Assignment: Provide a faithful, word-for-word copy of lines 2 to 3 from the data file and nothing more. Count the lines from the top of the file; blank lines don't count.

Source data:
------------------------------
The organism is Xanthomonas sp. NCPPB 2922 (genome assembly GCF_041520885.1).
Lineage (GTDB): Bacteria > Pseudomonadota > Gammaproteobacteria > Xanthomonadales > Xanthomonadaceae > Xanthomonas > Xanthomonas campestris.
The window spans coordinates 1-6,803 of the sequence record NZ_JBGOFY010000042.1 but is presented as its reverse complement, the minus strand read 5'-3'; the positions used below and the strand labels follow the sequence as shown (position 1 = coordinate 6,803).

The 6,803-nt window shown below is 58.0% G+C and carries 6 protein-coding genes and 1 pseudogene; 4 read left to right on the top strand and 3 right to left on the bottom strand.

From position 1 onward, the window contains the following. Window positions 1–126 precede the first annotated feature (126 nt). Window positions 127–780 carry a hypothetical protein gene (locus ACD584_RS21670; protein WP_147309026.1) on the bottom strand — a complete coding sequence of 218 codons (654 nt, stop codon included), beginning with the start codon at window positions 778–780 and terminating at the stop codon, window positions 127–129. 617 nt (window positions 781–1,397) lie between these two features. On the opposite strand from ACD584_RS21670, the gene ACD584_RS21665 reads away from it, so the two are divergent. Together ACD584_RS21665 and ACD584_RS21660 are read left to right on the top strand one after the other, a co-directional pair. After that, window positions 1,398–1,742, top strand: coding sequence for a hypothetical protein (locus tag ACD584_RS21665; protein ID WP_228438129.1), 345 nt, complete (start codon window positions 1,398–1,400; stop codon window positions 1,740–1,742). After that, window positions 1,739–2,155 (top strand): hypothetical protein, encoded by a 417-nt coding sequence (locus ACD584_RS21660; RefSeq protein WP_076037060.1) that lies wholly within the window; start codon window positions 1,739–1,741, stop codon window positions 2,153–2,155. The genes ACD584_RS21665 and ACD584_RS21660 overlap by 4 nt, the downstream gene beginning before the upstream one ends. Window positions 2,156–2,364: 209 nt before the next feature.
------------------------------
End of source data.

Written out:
Lineage (GTDB): Bacteria > Pseudomonadota > Gammaproteobacteria > Xanthomonadales > Xanthomonadaceae > Xanthomonas > Xanthomonas campestris.
The window spans coordinates 1-6,803 of the sequence record NZ_JBGOFY010000042.1 but is presented as its reverse complement, the minus strand read 5'-3'; the positions used below and the strand labels follow the sequence as shown (position 1 = coordinate 6,803).